Camanchaca, fake fruit and the release of Digitalisimo Bailable

By 04 September, 2012

In late August, Argentinean electronic music outfit Camanchaca released their long awaited third album, Digitalisimo Bailable; but this was not a normal release. The duo, formed by Juan de Borbón and Alejandro Duro, decided to make the album a full aesthetic and interactive experience, incorporating art, photography, technology and some industrious clue planting along Buenos Aires. Their method is as mixed and busy as their record; nine tracks of pure twenty-first century remix mastery that is thoughtful, danceable, and attentive to detail.

The fact is that the digital cumbia label falls short when describing Camanchaca’s achievements on this album. In an interview with Argentinean cultural magazine Revista Mock, the group declared that the key to Digitalisimo Bailable was not to use cumbia in an anthropological way: “the synthesisers intervene and reformulate the genre, not the other way around.” While the band certainly uses layers of cumbia percussion, Camanchaca’s music resembles more Girl Talk than Chancha via Circuito. In typical bailable fashion, Borbón and Duro blend electronic music classics like Daft Punk and Justice, with sampled hip hop lyrics and Latin American repertoire like Calle 13 and King Africa.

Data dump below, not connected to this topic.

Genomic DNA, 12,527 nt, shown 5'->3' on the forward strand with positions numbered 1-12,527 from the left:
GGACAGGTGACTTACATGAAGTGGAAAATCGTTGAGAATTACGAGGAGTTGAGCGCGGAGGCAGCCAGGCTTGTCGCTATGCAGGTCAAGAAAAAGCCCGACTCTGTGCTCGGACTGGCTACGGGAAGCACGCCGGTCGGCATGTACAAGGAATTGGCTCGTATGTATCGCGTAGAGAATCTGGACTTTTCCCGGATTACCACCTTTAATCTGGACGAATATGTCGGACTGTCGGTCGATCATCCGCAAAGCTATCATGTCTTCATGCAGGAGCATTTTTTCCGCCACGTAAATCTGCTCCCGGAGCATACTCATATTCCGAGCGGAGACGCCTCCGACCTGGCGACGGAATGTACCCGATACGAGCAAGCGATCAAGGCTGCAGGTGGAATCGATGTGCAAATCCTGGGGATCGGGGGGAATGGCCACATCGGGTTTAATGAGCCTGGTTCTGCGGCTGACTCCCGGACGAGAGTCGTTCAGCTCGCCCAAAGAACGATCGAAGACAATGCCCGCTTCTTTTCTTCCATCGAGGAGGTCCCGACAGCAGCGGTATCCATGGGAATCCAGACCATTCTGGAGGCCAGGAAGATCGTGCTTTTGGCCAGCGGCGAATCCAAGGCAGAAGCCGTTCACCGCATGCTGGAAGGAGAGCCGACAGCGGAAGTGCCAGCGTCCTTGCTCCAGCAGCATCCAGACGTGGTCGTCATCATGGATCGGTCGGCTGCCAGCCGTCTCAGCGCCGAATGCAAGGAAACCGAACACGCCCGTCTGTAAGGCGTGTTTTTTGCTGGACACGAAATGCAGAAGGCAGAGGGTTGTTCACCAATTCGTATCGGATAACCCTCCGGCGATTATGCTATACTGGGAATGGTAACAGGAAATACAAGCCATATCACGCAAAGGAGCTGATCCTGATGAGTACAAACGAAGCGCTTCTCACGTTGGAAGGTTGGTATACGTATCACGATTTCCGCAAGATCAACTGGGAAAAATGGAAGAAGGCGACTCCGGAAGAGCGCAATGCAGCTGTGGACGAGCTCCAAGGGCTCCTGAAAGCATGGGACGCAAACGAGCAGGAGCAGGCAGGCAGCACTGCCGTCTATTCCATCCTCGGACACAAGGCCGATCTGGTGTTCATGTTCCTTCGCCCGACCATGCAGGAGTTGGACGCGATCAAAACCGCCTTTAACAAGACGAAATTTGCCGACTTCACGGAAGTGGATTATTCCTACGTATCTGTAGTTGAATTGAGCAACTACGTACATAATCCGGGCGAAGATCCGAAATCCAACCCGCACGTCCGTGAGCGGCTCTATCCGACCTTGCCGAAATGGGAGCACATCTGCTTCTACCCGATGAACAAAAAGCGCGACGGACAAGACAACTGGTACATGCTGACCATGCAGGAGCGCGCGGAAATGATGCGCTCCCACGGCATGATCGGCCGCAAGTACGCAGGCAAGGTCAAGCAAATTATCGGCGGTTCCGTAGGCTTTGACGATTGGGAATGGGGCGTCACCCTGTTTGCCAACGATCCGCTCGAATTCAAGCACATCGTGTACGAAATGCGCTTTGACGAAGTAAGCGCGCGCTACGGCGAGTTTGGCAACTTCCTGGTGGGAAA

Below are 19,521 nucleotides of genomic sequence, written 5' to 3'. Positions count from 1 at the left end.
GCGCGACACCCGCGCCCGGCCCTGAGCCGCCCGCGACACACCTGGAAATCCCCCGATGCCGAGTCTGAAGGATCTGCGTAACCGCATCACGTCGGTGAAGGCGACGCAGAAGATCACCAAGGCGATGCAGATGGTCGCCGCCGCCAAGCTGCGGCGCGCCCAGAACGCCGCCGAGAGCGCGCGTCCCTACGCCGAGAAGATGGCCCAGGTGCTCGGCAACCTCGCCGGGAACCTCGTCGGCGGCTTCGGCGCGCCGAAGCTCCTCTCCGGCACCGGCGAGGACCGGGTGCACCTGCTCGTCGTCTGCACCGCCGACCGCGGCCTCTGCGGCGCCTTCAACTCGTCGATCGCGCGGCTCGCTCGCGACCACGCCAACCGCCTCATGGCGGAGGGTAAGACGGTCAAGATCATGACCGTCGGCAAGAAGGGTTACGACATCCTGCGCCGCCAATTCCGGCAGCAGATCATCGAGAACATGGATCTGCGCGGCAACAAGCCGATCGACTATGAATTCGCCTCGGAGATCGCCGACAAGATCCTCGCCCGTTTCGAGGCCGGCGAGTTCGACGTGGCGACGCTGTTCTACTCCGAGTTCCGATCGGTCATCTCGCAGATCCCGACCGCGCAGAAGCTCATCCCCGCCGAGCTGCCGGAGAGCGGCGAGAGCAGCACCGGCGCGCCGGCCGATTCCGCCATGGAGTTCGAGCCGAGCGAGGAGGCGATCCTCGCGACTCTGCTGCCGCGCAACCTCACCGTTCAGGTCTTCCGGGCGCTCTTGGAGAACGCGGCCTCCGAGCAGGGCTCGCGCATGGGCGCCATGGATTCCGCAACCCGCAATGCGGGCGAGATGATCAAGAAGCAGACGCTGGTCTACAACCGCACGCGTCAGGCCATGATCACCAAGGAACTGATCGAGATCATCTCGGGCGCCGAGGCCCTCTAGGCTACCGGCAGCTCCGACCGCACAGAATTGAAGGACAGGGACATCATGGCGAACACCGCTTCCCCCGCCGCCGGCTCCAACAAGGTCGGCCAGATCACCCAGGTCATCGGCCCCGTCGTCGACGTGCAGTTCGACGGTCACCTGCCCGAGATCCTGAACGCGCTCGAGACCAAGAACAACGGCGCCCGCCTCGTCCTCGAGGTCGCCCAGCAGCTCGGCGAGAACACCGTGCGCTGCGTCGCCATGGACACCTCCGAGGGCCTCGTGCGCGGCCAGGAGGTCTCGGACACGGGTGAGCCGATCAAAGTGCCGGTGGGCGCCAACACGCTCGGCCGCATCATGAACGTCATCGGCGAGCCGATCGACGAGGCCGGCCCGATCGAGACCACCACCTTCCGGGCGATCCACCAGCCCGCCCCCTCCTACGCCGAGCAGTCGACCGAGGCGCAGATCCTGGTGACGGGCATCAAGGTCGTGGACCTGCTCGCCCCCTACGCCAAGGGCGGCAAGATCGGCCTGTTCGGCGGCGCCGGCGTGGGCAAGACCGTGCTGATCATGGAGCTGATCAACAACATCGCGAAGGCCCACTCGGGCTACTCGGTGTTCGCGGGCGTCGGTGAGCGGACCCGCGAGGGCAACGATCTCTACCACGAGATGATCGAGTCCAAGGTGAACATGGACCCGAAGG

From production to distribution, the album is a welcome product of globalisation and the idea of democratisation some technologies carry. While the physical copy of the album was distributed in micro SD cards inside fake fruit designed by artists in Buenos Aires, the digital copy is a free downloadable kit complete with photography and album artwork. In the sleeve, Camanchaca writes: “let’s share the sound; the world is made to be remixed.” And that is exactly what they do. Their songs function as new stories made from samples of different genres and different worlds: hip hop, cumbia, digital cumbia, dancehall, chillwave, tribal, dubstep, reggae, electro, 8 bit. They coexist perfectly levelled in Camanchaca’s sonic utopia.

Sometimes Camanchaca’s creations take a turn towards irony, as can be heard in “El Mató.” The track features samples from Pibes Chorros and Calle 13’s “Pal’ Norte”, layered with happy 8 bit style synths. Considering the combative nature of Calle 13’s track, Camanchaca’s stripped down version manages to tone down the songs aggressiveness without stripping it of its meaning. It’s Camanchaca creating a new story with a new interpretation, and showing us that it is possible for the rest of us to do the same. It’s a populist gesture aimed at the Internet generation: everything is yours to recreate.

Under Teodoro Potente’s artistic production, Camanchaca has taken advantage of every medium possible to create an album that feels urgent and fresh. The integration of different artists into the project makes the record a distinct collaborative effort that offers different listening and viewing experiences. The constant, as expressed by the band in the same Revista Mock interview, is that they want their listeners to dance. There is no doubt that this is achieved with Digitalisimo Bailable. But we can take something else from the experience: the possibilities within the remix culture of creating new narratives while taking control of distribution and artistic vision. With this record, Camanchaca also adds a new dimension to digital cumbia, while paying homage to their predecessors. It’s an ambitious album worth having on rotation.

Digitalisimo Bailable is available for free download from

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